One of the most stimulating projects that we are working on at Hemingway Design right now is with McDonald’s. Yes, McDonald’s – the company whose name, when I first mention we are working with them, makes people give me a look of sheer incredulity.
But when I go on to say that our project with McDonald’s is about making the most of resources, involves a programme that ultimately aims to reduce waste to almost zero and is without doubt the most technologically advanced and challenging sustainability project we have ever worked on, often the barriers of preconception start to come down.
The last decade has seen some of the big corporations that people love to hate really stepping up to the mark, sustainability-wise. As a long-time judge on the annual RSPCA Good Business Awards, year after year I see the likes of M&S, Asda, Waitrose and McDonald’s sweep the board for their work with animal husbandry and ethical food and clothing production.
And I have yet to see any of this work being done cynically in an attempt to gain brownie points with the sceptics and critics. On the contrary, these companies have ethical and sustainability champions who are every bit as passionate about the issues as Sublime readers.
I believe that we should be celebrating the fact that we can experiment and attempt to make great strides with the help of large corporations, who have the money that is needed to invest in resourcing new ideas. We can maximise opportunities by bringing small, fast-moving, cutting-edge companies under the umbrella of a larger enterprise which is able to fund innovation at a level those out on the leading edge can rarely reach.
This is exactly what is happening in our collaboration with McDonald’s. We’ve teamed up with Worn Again, a company whose very ethos is based on achieving far-reaching, meaningful change through collaboration with large companies. Together, we are taking a new approach to design thinking and applying it to outfitting 85,000 McDonald’s UK employees in new uniforms, to be launched at the 2012 Olympics.
Hemingway Design is creating the look and feel of the new uniforms, working closely with apparel supplier Dimensions, and Worn Again is designing the phased strategy to transform the uniforms from conventional to ‘closed loop’ textiles over the next few years. Closed loop, meaning that from the outset the textiles have been designed to be fully recyclable. At the end of their useful life, the new uniforms will be collected up at McDonald’s restaurants, reprocessed into raw materials and made into uniforms again as part of a closed manufacturing system.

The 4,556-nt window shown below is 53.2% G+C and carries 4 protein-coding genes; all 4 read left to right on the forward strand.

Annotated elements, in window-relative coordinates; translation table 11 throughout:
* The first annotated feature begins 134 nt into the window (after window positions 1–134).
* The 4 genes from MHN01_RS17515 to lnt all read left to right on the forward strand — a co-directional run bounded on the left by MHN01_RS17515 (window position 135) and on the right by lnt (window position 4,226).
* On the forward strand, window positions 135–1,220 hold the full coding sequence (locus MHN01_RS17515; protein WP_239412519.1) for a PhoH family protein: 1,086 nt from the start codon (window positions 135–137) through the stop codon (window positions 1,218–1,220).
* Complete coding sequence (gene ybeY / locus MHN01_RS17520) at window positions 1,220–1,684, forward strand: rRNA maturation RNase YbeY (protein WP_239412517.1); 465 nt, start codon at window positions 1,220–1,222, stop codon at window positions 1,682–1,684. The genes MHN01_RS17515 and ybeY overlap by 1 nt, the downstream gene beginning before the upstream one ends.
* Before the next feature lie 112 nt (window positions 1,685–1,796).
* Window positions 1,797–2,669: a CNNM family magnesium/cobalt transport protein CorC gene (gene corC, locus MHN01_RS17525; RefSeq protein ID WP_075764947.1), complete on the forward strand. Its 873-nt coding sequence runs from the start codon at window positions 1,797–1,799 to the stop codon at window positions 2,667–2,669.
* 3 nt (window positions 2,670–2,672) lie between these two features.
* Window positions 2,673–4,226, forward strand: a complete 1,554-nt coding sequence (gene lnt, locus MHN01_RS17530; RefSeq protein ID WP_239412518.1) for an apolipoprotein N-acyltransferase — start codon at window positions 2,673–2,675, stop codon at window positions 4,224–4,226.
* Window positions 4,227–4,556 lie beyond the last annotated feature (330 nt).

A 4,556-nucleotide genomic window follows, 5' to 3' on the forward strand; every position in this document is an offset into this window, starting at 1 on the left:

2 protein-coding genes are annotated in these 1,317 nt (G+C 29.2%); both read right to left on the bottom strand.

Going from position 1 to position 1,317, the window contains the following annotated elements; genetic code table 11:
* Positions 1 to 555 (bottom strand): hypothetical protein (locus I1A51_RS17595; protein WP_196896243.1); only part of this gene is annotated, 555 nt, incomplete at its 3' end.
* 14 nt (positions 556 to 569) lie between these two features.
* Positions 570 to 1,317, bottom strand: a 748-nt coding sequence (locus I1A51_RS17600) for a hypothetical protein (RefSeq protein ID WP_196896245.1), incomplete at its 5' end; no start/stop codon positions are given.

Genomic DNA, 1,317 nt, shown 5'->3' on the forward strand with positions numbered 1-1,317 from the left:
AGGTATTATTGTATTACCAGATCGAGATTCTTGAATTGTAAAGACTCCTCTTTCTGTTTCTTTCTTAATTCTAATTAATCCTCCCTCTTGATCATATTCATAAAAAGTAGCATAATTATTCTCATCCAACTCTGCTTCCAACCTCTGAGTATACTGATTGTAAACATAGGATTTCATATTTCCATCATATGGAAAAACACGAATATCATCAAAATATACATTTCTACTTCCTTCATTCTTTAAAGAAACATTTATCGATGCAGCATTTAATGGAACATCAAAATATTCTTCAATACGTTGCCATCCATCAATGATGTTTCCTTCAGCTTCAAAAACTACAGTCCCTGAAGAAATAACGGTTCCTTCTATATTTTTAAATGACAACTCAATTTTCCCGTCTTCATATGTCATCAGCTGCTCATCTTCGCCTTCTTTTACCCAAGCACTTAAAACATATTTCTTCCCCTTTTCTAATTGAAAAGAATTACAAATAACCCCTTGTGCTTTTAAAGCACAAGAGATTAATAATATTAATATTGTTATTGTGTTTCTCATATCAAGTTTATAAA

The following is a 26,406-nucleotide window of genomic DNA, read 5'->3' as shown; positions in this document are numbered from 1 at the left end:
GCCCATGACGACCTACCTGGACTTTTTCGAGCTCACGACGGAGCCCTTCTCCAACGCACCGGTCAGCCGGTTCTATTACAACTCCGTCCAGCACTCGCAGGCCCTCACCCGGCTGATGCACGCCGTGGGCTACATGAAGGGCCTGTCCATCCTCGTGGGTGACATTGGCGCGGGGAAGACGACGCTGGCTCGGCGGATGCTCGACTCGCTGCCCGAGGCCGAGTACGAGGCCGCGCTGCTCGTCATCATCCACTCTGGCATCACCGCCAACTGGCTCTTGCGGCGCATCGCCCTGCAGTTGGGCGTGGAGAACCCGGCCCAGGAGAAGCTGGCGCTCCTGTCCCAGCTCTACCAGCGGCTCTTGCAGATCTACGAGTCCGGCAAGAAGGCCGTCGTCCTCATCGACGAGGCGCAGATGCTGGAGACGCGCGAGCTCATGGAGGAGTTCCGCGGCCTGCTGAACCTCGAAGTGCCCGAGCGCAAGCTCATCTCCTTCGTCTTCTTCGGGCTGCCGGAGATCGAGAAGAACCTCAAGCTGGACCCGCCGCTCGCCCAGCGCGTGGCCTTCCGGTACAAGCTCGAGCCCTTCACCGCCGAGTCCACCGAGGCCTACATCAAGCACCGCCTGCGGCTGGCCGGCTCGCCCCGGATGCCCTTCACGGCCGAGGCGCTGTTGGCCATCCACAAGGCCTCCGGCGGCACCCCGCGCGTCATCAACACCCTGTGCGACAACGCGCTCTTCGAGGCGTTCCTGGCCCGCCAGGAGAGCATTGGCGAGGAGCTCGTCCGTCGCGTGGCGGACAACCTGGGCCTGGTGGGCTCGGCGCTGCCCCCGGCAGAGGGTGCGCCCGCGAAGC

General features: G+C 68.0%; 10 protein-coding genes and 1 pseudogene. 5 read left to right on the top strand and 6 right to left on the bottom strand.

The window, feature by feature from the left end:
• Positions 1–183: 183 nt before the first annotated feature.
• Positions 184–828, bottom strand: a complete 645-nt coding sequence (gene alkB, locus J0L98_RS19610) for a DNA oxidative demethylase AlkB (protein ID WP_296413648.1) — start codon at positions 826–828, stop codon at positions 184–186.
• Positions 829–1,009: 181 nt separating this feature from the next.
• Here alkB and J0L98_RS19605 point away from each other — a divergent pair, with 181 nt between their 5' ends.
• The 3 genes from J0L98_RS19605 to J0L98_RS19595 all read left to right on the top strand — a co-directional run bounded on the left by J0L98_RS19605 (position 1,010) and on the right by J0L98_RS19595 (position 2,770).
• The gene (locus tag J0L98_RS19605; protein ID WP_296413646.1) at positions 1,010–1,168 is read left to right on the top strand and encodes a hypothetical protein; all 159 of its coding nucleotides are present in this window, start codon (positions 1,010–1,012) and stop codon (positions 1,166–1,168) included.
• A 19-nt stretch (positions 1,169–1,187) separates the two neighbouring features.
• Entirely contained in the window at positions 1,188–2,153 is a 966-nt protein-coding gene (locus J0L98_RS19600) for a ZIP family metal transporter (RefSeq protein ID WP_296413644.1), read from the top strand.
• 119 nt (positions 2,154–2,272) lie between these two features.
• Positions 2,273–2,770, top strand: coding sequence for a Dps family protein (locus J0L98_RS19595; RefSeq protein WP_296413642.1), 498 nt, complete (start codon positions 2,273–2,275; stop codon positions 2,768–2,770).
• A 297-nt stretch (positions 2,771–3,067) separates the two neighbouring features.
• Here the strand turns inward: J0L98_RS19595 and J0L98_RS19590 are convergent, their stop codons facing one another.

The process for closed-loop textiles is currently available for polyester, and considering that the majority of workwear is already made from a high percentage of polyester, it’s the ideal platform on which to introduce this type of infinite resource reuse. The great thing about closed-loop materials is that they are designed to be recycled over and over, as opposed to having just one reuse, such as PET polyester which is made from plastic bottles.
Another huge benefit is that the repolymerisation process is extremely energy-efficient when compared with virgin polyester production. Energy consumption and CO2 emissions are as low as one-fifth of the equivalent created in the manufacture of new polyester fibres made from petroleum.
For McDonald’s, this move to closed-loop textiles won’t happen overnight. The infrastructure to support the collection and reprocessing of the uniforms is not yet fully developed, and the current market price is too cost-prohibitive for most businesses to swallow in one chunk and on their own.
To overcome this barrier, Worn Again is developing a committed group of leading non-competitive brands, all working towards a zero-waste corporate environment, to create the scale necessary for making the process and materials more economically viable. Real sustainability advances can’t take place in a vacuum – it requires collaboration not just between big and small companies, but among the world-leading brands themselves that have the size and impact to affect systemic change by making small but significant changes in their supply chains.
In the meantime, we’re extremely encouraged by the fact that McDonald’s have taken this bold step to fast-tracking the development of a closed-loop clothing industry in the UK. Not only will it help them achieve their own zero-waste-to-landfill ambition by 2020, but it will change the goalposts and challenge other big brands to step up to the plate too.
At the heart of this project lies the maximising of precious resources. There’s the resources of the textiles themselves. Then there’s the financial clout of a large corporation. And there’s the agility of the smaller, fast-paced companies at the forefront of the design, construction and sustainable thinking that are necessary to the whole process.